Sunday, October 17, 2010

Benoit Mandelbrot

Benoit Mandelbrot, whose magical creations gripped the imagination, has died at the age of 85. The famed Mandelbrot set demonstrated how a simple, recursive formula can create endless complexity.
The New York Times obituary includes the oft told story of how he first conceived of fractals:
Dr. Mandelbrot traced his work on fractals to a question he first encountered as a young researcher: how long is the coast of Britain? The answer, he was surprised to discover, depends on how closely one looks. On a map an island may appear smooth, but zooming in will reveal jagged edges that add up to a longer coast. Zooming in further will reveal even more coastline.

“Here is a question, a staple of grade-school geometry that, if you think about it, is impossible,” Dr. Mandelbrot told The New York Times earlier this year in an interview. “The length of the coastline, in a sense, is infinite.”

In the 1950s, Dr. Mandelbrot proposed a simple but radical way to quantify the crookedness of such an object by assigning it a “fractal dimension,” an insight that has proved useful well beyond the field of cartography.

Over nearly seven decades, working with dozens of scientists, Dr. Mandelbrot contributed to the fields of geology, medicine, cosmology and engineering. He used the geometry of fractals to explain how galaxies cluster, how wheat prices change over time and how mammalian brains fold as they grow, among other phenomena.
The most famous images of fractals are computer generated. But it was a sculptor friend, Rick Rothrock, who first sparked my interest in how fractals can describe the natural world.

In his 2004 book,
The (mis)Behavior of Markets, Mandelbrot applied his techniques to finance. He criticized the use of differential equations that assume continuous change in prices. (Think back on your calculus class and the invention of infinitesimals.) The famous Black-Scholes equation is a powerful tool, but its assumption that prices move continuously proved fatal when Long-Term Capital Management hired the brain trust behind the equation. LTCM famously built a fortune and lost it in a financial storm that the equations said should almost never happen.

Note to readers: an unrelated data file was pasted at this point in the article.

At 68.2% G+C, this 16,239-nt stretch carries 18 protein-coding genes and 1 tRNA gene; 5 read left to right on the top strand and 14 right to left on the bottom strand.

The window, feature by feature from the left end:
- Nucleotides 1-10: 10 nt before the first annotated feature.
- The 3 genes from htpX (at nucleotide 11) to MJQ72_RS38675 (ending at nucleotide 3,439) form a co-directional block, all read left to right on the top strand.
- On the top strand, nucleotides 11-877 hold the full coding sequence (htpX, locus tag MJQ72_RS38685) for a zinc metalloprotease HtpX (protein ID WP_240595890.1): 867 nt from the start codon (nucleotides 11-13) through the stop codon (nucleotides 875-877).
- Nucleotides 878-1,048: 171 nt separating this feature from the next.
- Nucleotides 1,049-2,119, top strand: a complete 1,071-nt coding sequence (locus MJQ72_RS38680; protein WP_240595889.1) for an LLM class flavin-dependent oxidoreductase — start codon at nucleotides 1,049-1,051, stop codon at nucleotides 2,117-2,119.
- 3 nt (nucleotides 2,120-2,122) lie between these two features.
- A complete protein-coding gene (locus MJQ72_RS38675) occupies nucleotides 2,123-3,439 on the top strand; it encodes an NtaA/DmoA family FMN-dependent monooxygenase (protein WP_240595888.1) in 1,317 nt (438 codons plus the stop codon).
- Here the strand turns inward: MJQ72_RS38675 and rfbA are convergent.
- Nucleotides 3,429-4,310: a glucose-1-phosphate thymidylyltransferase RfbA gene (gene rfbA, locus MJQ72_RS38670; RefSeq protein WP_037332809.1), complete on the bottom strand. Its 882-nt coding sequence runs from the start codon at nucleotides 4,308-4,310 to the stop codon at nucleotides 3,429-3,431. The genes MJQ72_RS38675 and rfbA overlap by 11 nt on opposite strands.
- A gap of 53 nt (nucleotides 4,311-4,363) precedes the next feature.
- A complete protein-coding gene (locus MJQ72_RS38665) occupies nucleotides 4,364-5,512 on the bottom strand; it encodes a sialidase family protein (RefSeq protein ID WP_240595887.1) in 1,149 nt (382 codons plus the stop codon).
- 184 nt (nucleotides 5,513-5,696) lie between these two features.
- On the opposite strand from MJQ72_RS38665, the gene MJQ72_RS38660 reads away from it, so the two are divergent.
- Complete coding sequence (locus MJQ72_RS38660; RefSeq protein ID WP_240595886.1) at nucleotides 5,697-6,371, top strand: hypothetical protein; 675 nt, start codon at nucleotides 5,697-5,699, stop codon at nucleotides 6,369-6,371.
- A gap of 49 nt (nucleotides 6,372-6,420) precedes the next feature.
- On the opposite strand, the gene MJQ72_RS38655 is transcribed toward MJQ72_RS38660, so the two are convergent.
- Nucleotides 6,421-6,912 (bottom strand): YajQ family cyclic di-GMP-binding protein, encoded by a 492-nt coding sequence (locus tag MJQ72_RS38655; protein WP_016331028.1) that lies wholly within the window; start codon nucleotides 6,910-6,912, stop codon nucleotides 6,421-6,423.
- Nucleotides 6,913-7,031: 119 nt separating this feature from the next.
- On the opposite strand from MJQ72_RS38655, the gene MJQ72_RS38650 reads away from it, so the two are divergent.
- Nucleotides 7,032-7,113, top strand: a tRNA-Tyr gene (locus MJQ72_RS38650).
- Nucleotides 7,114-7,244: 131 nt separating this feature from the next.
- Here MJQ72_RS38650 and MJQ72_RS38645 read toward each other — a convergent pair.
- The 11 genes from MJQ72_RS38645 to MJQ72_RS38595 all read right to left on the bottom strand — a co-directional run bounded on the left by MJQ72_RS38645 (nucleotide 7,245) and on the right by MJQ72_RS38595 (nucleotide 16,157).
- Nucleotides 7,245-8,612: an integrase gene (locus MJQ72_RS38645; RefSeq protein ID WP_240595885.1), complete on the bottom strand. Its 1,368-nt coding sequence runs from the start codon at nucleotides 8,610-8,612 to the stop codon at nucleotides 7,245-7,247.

Mandelbrot had a restless imagination, and would move from subject to subject:
Instead of rigorously proving his insights in each field, he said he preferred to “stimulate the field by making bold and crazy conjectures” — and then move on before his claims had been verified. This habit earned him some skepticism in mathematical circles.

“He doesn’t spend months or years proving what he has observed,” said Heinz-Otto Peitgen, a professor of mathematics and biomedical sciences at the University of Bremen. And for that, he said, Dr. Mandelbrot “has received quite a bit of criticism.”

“But if we talk about impact inside mathematics, and applications in the sciences,” Professor Peitgen said, “he is one of the most important figures of the last 50 years.”
His insights have helped lead scientists to tackle phenomena that don't neatly fit into classical mathematical models. We don't necessarily have models for how things behave beyond the boundaries, but we at least have a better sense of where those boundaries are.


Blogger SimplyGreen said...

I love the way Dr. Mandelbrot saw patterns in the real world. Complexity, simplicity-- it all goes together.

Look at that lovely black and blue graphic at the top of this page. I wonder if this isn't the model that change agents should use when imagining a bottom-up movement of ideas and action?

Each of us can make small adjustments in the way we conduct ourselves in the world, adjustments which, if well orchestrated by design, could scale up to make enormous differences cumulatively.

I think this is how we will properly tackle climate change. Clearly the top down approach is stuck. Why not reverse the way we work the system?

8:34 PM, December 04, 2010  

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